# Determine whether the subset is a vector subspace

1. Jan 11, 2017

### BubblesAreUs

1. The problem statement, all variables and given/known data
Recall that F is the vector space of functions from ℝ to ℝ, with the usual operations of addition and scalar multiplication of functions. For each of the following subsets of F, write down two functions that belong to the subset, and determine whether or not the subset is a vector subspace of F.

a) The set of polynomials of degree equal to 3.

2. Relevant equations

Axions: Set ℙ ≠ ∅, ℙ is closed under addition and ℙ is closed under scalar multiplication.

3. The attempt at a solution

ℙ = { ƒ ∈ F | f(x) = ax3, a ∈ ℝ }

f(0) = a(0)3 = 0 Thus, ℙ is a non-empty set.

Let g, h ∈ ℙ then,

g(x) = bx3
h(x) = cx3

g + h = g(x) + h(x) = bx3 + cx3 = (b + c)x3

Thus g + h is closed under addition.

Let f ∈ ℙ Λ k ∈ ℝ then,

k⋅f = k⋅f(x) = k(ax3) = ak(x3) = (ak)x3

Thus k⋅f is closed under scalar multiplication.

Therefore ℙ is a vector space of F.

Last edited: Jan 11, 2017
2. Jan 11, 2017

### Staff: Mentor

You probably mean axioms, as axions are hypothetical particles in physics. But these aren't axioms either. It is the definition of a vector space. You don't need to require $\mathbb{P} \neq \emptyset$ separately, because a vector space always has a zero vector. This follows from the other properties. Do you know how?
There is a difference between a polynomial as a whole and its values at certain points, here $x=0$. For $f(x)=ax^3$ to be identically zero, it has to be zero for all possible values of $x$, not only for $x=0$. Thus is doesn't matter what $f(0)$ is. $f(x) = 0 \cdot x^3$ is the reason there is a zero and $\mathbb{P}$ isn't empty. Which brings us to the next point.
Of which degree is e.g. $f(x)= x^3 +2x^2+x+1\,$? And if $f(x)=0 \cdot x^3$ is in the vector space, which degree has it?
So how exactly is the degree of a polynomial defined? Is $\mathbb{P}$ then still a vector space?

3. Jan 11, 2017

### Staff: Mentor

That's axioms
Not quite. g + h isn't the set -- it's P. That set is closed under addition.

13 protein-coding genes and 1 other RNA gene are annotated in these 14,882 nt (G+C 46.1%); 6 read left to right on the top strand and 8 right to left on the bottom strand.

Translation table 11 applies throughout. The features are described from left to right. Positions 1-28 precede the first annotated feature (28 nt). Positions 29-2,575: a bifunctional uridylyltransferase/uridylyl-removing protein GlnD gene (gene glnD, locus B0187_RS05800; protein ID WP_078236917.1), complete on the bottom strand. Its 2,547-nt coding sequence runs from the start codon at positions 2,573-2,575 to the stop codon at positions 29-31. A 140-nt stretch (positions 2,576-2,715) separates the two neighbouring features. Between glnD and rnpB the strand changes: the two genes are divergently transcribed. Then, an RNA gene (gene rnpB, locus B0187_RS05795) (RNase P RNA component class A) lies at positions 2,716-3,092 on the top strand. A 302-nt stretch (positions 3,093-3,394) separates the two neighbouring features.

Again, P is closed under scalar multipilcation
I would say that P is a subspace of F.

4. Jan 11, 2017

### andrewkirk

That is not the set of polynomials of degree 3. The degree is the highest index of x in any term in the polynomial, so the general form of a polynomial of degree 3 is $ax^3+bx^2+cx+d$ where $a,b,c,d\in F$ and $a\neq 0$.
The second statement doesn't appear to follow from the first. Why not just write down a degree-3 polynomial to demonstrate non-emptiness? Choose the simplest one you can think of.

EDIT: I didn't see the above posts when I wrote this. As you were. Read them instead. They have covered all that's needed.

5. Jan 11, 2017

### Staff: Mentor

$\mathbb{R}\cdot x^3$ is a vector space. The set of all real polynomials of exactly degree $3$ is not.

6. Jan 11, 2017

### Staff: Mentor

Most textbooks I have seen will talk about the space of polynomials of degree less than or equal to some integer value, so I've been a little uncertain about what is meant in this problem; that is, if "exactly 3rd degree" is meant.

In any case, the set of polynomials of degree 3 is a subspace of the space of polynomials of degree <= 3, isn't it?
The set is certainly closed under function addition, as well as scalar multiplication. The only objection I can think of is whether 0x3 belongs to the set.

7. Jan 11, 2017

### Staff: Mentor

That's why I wrote $\mathbb{R}\cdot x^3$ because demanding a leading term of degree three isn't sufficient. $\mathbb{R}\cdot x^3$ solves the problem with zero (which made the OP's conclusions correct). But I stumbled upon this "equal to three" which has been the source of confusion here. One always has to take the polynomials up to degree $n$ to get it closed under addition. I thought I'd better resolve it, before it got worse. It seemed that all of us answered to a different question.

8. Jan 12, 2017

### Math_QED

About the empty part. I believe it is nessecary to show that the set is non empty. How else can he take 2 functions in the set and show that a linear combination is also part of the set?

EDIT: I figured you most likely meant that that shouldn't be part of the definition, and then I completely agree.

9. Jan 12, 2017

### Staff: Mentor

(Only a note at the margin:) I'm not completely sure, but I think $\emptyset$ is the basis of $\{0\}$.

10. Jan 12, 2017

### Math_QED

Yes that's true. But why does it matter? If the subspace would be the trivial null-vector space, we still have to show that there is an element in the subset (this would be the null vector). The empty set is not a vector space.

11. Jan 12, 2017

### Staff: Mentor

I haven't said it matters, therefore my remark as a note on the margin. I didn't and don't want to deepen this highly theoretical discussion here, because I don't think it helps the OP.

12. Jan 12, 2017

### Staff: Mentor

I haven't seen this notation before. What does it mean?

13. Jan 12, 2017

### Staff: Mentor

It means $\mathbb{R} \cdot x^3 = \{f\,\vert \,f=a\cdot x^3 \text{ for an } a \in \mathbb{R}\}$, i.e. the set of all real multiples of $x^3$ or the straight that is spanned by the vector $x^3$. The same as a one-dimensional real vector space with a basis $v$ can be written as $\mathbb{R}v$. It avoids the exception for $f=0$ which comes in, if we require the degree of $f$ to be $3$.